Dirty tricks in Wisconsin Governor recall?
A recall committee formed by one of his own supporters will give Gov. Scott Walker a valuable fundraising head start on his main recall opponents.
David Brandt of Muskego filed a recall petition Friday with the state Government Accountability Board, under the committee name “Close Friends to Recall Walker.” Brandt, along with Bettie Brandt, both listed as living at 17176 W. College Ave., donated a total of $238 to Walker since September 2010.
The unusual move of having a supporter file recall paperwork immediately angered Walker opponents, who suspected it was made to give the governor a chance to begin raising money before organizers begin their actual recall campaign.
The sooner the recall starts, the better it is for Walker. “State law allows individuals to donate no more than $10,000 during regular elections to a gubernatorial candidate,” WSJ reports. “But in the case of a recall election, Wisconsin removes the individual cap on donations to incumbents for a period stretching from the start of the petition drive to the day the state authorizes an election.”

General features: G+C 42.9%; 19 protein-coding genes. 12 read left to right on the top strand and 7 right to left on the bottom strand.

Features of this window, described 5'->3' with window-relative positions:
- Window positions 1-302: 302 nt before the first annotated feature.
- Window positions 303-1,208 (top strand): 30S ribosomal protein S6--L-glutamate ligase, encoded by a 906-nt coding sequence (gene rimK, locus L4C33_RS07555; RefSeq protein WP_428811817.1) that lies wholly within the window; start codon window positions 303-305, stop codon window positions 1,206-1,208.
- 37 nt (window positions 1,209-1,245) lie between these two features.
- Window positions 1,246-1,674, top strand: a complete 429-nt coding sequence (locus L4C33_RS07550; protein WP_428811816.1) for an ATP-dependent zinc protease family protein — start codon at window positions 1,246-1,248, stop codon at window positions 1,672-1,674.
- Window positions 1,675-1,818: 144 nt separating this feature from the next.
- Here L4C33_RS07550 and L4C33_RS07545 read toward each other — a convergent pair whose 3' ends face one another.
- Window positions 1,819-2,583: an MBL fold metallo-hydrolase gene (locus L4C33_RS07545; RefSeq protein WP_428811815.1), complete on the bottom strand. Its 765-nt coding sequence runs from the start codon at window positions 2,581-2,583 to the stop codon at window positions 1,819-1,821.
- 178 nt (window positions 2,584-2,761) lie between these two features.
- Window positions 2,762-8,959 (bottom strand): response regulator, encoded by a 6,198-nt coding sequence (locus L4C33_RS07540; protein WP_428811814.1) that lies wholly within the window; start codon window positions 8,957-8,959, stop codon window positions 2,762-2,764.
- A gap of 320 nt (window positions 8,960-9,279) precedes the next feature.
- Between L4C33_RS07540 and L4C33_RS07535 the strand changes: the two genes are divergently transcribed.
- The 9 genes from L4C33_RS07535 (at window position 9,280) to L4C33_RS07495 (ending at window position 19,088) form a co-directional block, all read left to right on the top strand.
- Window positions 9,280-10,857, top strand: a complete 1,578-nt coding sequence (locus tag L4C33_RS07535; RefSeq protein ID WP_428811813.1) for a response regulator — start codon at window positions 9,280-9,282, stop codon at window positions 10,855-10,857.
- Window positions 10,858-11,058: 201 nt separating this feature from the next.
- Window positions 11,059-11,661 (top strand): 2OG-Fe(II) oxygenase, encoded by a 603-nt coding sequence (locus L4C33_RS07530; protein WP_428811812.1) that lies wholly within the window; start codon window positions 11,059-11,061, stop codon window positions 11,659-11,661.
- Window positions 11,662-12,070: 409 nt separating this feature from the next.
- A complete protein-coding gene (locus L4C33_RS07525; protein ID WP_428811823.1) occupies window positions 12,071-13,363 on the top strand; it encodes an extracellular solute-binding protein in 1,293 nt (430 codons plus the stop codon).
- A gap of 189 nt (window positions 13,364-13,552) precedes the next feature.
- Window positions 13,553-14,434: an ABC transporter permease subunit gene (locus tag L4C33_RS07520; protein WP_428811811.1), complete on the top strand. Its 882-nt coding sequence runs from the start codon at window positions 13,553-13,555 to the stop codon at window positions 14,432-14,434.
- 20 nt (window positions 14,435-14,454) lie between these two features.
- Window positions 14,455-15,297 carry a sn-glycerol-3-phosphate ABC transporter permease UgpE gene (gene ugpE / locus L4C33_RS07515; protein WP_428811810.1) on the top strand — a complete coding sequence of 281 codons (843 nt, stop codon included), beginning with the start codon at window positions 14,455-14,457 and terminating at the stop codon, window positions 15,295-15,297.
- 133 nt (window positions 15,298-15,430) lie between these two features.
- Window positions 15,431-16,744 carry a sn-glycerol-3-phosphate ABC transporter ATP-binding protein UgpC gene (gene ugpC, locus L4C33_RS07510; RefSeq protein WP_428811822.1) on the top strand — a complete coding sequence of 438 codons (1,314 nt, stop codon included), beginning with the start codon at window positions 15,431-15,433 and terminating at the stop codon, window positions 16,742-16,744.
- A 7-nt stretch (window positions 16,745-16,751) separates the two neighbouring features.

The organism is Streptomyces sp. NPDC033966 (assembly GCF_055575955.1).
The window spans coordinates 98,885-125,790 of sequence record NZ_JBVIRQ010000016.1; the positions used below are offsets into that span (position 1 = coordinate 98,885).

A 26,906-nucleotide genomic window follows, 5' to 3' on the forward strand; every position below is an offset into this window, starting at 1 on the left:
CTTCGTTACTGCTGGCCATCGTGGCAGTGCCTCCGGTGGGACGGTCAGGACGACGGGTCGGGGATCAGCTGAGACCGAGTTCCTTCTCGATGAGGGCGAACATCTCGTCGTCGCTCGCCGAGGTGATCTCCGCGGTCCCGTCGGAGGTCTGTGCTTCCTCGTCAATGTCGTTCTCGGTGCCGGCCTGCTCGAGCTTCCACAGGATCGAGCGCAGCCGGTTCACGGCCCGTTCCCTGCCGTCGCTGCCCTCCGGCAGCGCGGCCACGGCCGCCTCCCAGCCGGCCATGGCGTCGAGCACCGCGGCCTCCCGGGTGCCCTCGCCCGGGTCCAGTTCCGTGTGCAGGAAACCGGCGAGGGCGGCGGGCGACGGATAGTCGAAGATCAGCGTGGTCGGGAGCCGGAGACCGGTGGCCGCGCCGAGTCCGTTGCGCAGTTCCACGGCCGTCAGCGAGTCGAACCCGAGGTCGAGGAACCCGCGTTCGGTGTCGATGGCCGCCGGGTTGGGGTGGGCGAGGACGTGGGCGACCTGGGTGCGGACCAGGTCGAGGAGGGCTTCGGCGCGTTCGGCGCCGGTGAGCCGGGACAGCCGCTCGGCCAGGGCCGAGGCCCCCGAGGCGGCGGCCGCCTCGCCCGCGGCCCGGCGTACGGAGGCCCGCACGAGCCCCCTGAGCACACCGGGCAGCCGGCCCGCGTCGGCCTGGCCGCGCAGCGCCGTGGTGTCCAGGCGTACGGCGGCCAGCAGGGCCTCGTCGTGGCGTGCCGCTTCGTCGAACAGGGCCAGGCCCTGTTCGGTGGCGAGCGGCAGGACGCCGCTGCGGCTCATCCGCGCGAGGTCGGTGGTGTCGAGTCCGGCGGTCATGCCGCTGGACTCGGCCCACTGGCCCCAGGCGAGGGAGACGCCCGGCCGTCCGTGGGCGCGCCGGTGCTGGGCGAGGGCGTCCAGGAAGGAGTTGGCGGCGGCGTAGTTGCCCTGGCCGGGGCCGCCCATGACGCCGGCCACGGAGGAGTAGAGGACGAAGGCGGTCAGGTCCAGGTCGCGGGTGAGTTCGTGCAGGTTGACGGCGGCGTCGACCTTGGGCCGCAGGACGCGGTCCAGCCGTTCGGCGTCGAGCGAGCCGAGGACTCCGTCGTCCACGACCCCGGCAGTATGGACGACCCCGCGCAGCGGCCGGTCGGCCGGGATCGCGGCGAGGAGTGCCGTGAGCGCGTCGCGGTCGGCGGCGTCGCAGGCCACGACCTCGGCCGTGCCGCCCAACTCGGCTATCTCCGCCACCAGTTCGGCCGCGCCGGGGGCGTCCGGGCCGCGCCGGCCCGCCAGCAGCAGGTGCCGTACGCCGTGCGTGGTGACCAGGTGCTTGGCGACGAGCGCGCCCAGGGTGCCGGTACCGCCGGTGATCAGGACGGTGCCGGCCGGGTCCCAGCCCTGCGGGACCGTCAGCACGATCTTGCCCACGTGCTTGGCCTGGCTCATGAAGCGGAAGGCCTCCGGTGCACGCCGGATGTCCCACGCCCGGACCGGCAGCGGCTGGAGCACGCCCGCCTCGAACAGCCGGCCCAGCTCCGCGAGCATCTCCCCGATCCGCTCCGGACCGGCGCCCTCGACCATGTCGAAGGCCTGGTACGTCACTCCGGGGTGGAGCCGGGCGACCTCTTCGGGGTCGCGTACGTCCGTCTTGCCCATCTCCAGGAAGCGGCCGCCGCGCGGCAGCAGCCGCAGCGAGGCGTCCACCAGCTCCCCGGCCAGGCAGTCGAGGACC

So a Walker donor files the paperwork, triggering the period of unlimited fundraising — and will probably collect zero signatures on a petition. State Democrats had planned on filing on the 15th, but this move gives Walker a head start.
Is it illegal? Probably not. Should it be? Definitely.
“While we certainly understand that thousands of Wisconsinites can’t wait to recall Scott Walker, we find it convenient that, days before Walker goes on a (campaign fundraising trip) to Arizona, Kansas and California, recall papers are filed by a donor to Scott Walker that will allow Walker to bag all the sleazy campaign cash he can get his hands on,” said Mike Tate, Democratic Party of Wisconsin chairman.